Monday, April 28, 2014

Autumn in the Southern Highlands of NSW just shines

The colour is stunning this year. I'll let the photos speak for themselves.

Burrawang Hotel

My garden in Robertson

If you like my photos follow me on Instagram: homespunbliss 

Saturday, April 26, 2014

Bee Keeping in the Southern Highlands

I have recently become very interested in keeping bees. You might remember Howard and I went to a course recently with the legendary Bruce White. You can check my previous posts by clicking on the photos.
Day one                            Day two including videos of honey extracting and a swarm

A key thing I discovered in the course was to wait until Spring to start a hive , if you start in Autumn or winter they won't have time to store honey to feed on through the cold months.  So I have time to continue to learn and get all my equipment ready.  The next step I took was to join the Southern Highlands Apiarists Association to meet other local bee keepers and get support to make my plan happen.

Today I went to my third meeting, the AGM, and became secretary. So there will be many more bee stories to come.
Moss Vale Community Garden hosted the AGM today
The cosmos was full of happy bees
Sylvia checking the Club hive

Mushroom foraging is so enjoyable, it needs to be responsible too

We headed back to Belanglo State Forest today to collect saffron milk caps without a guide, putting into place the new skills we gained with Diego.

There hasn't been much rain since we went last time but there were plenty of mushrooms to pick. We just had to walk a bit further to find them.

We had a lovely time and had mushrooms cooked on the bar-b-que plate with crusty homemade bread for breakfast. The breakfast of champions I feel. Next time I might take some eggs to add in too.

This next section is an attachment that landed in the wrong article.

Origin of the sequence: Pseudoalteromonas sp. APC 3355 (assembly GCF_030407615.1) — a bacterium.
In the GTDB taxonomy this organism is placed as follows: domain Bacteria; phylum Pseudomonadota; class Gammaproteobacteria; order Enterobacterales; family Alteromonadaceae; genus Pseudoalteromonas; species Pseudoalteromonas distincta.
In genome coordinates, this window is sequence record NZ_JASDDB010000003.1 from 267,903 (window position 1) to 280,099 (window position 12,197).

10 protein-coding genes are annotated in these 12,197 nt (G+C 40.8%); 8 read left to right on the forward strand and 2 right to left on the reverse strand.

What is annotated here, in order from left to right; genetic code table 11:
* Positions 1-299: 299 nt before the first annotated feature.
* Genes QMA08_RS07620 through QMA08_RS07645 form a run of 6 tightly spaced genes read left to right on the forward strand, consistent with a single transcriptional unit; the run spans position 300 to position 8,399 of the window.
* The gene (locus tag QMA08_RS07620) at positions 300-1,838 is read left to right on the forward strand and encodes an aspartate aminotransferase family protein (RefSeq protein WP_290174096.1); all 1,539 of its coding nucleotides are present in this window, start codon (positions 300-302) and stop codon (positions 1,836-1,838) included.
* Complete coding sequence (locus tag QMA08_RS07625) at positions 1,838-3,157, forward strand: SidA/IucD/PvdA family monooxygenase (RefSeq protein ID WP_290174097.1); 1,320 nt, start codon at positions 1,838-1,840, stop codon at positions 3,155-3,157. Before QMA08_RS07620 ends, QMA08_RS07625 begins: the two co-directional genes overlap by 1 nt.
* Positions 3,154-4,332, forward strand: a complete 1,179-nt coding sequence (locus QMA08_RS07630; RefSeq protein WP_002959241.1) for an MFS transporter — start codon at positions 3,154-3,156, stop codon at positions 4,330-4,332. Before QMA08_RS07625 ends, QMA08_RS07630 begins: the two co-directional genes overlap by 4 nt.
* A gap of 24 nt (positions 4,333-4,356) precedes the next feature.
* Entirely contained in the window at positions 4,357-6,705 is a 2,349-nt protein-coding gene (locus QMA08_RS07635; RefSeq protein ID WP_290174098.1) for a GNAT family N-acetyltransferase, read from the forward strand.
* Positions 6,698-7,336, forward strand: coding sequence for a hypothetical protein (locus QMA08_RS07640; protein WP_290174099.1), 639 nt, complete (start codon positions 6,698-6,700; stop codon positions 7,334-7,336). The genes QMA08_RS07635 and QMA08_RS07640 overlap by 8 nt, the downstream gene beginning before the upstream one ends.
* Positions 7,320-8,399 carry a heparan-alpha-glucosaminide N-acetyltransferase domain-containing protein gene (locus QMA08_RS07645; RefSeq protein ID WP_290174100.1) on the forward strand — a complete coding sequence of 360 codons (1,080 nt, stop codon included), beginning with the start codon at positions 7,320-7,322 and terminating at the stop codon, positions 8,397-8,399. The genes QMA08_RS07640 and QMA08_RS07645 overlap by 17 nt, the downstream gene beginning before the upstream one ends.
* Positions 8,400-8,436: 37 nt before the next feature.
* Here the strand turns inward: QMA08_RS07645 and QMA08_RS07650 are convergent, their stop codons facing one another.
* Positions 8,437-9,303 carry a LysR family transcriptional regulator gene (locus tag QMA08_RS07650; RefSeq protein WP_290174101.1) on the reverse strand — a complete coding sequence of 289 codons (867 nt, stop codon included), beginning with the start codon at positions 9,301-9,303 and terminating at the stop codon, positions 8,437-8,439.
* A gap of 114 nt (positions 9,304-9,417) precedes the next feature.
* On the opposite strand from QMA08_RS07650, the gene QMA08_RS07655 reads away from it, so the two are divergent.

You've all heard the warnings about not picking mushrooms you cannot confidently identify. I found many mushrooms today that fit the description of slippery jacks but I left them behind.  Another day I'll find an expert to check them for me. I agree with the warnings.

One thing I am not hearing people talk much about is responsible picking. I was devastated to see how much waste people before me had created.  This was a common sight throughout the forest, people just dumped large amounts of mushrooms to rot. The could have left them in the ground for someone else to have. Even next to the bar-b-que there was a wasted pile almost as big as our basket full.

So please, if you are going mushroom foraging show some respect for the forest, for nature's bounty and others coming behind you.

Sunday, April 13, 2014

Antiquing at Dirty Jane's Emporium Bowral

We love rummaging around antique shops. Dirty Janes in Bowral, Southern Highlands of NSW is a favourite. He are some highlights this week.

Oh wow I wanted to buy this ticket booth. it is so very beautiful. I can see it in my garden.

Saturday, April 12, 2014

Spicy carrot and sweet potato soup

Yesterday we ate out at a cafe for lunch. It was cold and wet and the spicy carrot soup on the specials board really appealed to me. But alas, as is common, the chef felt the need to use a meat stock in a vegetable soup. I always check what stock is used in soups and risottos. I have learnt to check for these hidden sources of meat. I don't know why they have to do it but t happens more often than not.